Canada’s success with immigration

From the Migration Policy Institute: More than one of every five Canadian residents foreign born. Nearly 47,000 refugees were resettled in 2016—the highest level in Canadian history.

Three oceans (one frozen most of the year) and a developed country to the south act as a buffer from large-scale uncontrolled migration. Furthermore, Canadian history made the country more multinational in character from its start than a traditional nation-state.

The widely held perception among Canadians that immigrants are an economic boon and cultural asset to the country has made public opinion on the subject generally resilient, even as sharp backlashes have unfolded in the United States and Europe.

In the 1960s, Canada made dramatic changes liberalizing immigration. It did away with race-based selection criteria in 1962, and subsequently established the more neutral points system in 1967 to assess potential immigrants based on their ability to integrate quickly into the workforce (e.g., language, education, experience, skills, and job offers).

Immigrants admitted under economic preferences have consistently accounted for half or more of newly arrived immigrants. Taken together, these shifts have had important implications for Canadian integration policy and outcomes.

The government has frequently adjusted the points system to further improve labor market integration, most recently with the 2015 introduction of the Express Entry system to fast-track those skilled workers deemed most likely to integrate successfully. Upon arrival, policies and programs targeting settlement, citizenship, and multiculturalism further facilitate integration.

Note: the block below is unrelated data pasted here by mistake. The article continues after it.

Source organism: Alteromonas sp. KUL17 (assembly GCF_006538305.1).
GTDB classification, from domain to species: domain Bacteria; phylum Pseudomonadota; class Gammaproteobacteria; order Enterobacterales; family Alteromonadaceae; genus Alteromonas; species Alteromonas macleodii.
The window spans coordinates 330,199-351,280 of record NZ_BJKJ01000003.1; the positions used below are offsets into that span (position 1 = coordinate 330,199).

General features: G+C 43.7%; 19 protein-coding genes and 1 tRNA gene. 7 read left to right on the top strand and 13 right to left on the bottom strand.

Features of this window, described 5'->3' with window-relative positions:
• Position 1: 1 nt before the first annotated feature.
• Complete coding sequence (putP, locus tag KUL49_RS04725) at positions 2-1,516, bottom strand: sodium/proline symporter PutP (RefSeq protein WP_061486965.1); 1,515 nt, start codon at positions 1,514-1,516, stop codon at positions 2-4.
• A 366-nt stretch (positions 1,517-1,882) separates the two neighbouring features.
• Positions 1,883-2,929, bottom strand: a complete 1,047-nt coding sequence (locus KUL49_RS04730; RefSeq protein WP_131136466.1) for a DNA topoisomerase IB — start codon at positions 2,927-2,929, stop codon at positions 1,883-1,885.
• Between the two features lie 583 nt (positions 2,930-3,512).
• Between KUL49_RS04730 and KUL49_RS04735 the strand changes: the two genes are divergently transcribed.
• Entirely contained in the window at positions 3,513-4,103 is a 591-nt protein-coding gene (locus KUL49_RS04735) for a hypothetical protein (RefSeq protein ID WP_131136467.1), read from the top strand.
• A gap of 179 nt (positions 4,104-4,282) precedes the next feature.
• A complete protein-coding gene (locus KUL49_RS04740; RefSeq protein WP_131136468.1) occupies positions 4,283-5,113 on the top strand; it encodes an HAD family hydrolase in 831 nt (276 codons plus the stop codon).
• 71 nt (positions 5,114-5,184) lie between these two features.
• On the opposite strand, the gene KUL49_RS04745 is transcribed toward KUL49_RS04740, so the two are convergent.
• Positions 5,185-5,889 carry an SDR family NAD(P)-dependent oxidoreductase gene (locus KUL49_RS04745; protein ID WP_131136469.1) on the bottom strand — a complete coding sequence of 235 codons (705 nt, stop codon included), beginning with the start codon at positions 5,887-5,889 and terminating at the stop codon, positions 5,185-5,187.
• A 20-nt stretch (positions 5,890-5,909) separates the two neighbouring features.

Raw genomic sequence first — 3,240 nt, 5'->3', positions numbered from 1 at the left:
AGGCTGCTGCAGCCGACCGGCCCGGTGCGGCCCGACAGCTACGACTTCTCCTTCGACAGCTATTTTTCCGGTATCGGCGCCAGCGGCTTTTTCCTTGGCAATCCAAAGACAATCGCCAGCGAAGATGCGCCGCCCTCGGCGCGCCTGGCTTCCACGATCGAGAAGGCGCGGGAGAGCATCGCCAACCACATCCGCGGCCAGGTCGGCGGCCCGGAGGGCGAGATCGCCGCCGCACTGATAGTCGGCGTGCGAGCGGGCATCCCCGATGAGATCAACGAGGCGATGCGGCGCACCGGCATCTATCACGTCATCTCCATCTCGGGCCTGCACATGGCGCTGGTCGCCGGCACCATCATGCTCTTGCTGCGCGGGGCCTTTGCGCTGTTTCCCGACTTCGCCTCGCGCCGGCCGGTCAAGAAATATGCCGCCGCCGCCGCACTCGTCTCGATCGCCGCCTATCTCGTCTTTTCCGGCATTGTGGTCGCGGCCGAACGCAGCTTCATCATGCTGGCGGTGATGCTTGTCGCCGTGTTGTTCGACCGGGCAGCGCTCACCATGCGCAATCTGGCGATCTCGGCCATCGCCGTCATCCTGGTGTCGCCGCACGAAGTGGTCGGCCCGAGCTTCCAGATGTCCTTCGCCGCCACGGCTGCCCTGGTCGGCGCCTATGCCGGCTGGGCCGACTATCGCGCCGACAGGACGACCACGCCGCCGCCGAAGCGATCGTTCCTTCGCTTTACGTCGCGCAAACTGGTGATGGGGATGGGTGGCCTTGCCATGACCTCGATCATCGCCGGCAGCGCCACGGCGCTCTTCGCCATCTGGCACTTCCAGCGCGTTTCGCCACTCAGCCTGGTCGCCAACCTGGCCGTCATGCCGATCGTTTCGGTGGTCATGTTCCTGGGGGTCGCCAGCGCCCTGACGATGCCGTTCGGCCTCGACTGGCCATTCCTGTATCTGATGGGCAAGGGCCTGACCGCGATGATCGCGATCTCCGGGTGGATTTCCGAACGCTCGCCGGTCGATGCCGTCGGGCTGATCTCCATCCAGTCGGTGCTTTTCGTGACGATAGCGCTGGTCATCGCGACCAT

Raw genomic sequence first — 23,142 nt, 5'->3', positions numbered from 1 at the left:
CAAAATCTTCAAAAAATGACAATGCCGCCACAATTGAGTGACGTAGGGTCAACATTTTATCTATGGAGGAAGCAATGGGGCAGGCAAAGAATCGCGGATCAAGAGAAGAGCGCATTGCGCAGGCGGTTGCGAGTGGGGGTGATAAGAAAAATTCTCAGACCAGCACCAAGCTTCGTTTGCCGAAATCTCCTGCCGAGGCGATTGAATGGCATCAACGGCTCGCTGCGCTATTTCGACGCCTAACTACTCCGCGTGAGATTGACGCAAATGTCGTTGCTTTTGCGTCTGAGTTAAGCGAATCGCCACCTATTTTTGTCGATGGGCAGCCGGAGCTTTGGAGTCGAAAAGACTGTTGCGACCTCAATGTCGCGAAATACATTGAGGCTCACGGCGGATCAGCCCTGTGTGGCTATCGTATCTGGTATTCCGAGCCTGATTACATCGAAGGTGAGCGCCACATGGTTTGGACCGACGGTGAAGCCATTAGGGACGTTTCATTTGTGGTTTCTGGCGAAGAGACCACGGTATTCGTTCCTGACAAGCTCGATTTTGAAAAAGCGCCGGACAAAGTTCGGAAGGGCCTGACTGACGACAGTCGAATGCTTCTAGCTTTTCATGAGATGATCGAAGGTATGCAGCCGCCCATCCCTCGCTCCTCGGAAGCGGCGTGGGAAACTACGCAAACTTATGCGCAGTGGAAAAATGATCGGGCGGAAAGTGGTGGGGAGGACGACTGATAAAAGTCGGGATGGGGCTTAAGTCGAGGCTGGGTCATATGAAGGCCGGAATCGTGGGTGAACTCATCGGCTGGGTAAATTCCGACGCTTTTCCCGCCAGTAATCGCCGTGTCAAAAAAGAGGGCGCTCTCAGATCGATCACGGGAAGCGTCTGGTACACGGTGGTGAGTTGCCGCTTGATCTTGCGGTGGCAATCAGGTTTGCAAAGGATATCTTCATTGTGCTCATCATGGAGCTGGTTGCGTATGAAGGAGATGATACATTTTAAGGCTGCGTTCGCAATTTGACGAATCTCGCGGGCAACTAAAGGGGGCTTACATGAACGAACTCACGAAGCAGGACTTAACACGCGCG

Central to Canada’s success has been its commitment to stay true to the early definitions of integration, while being flexible and open to policy change and refinement. Policymakers and bureaucrats regularly evaluate programs; systematically collect data on integration; analyze commissioned and noncommissioned research; consult with nongovernmental organizations and provinces for their expertise; assess experiences of other countries; and monitor mainstream and ethnic media to identify issues related to integration outcomes. This evidence-based approach forms the basis of advice to the government, with respect to ongoing and emerging issues as well as political priorities.

One key element to Canada’s resilience thus far is the confidence of Canadians that their government controls and manages immigration.

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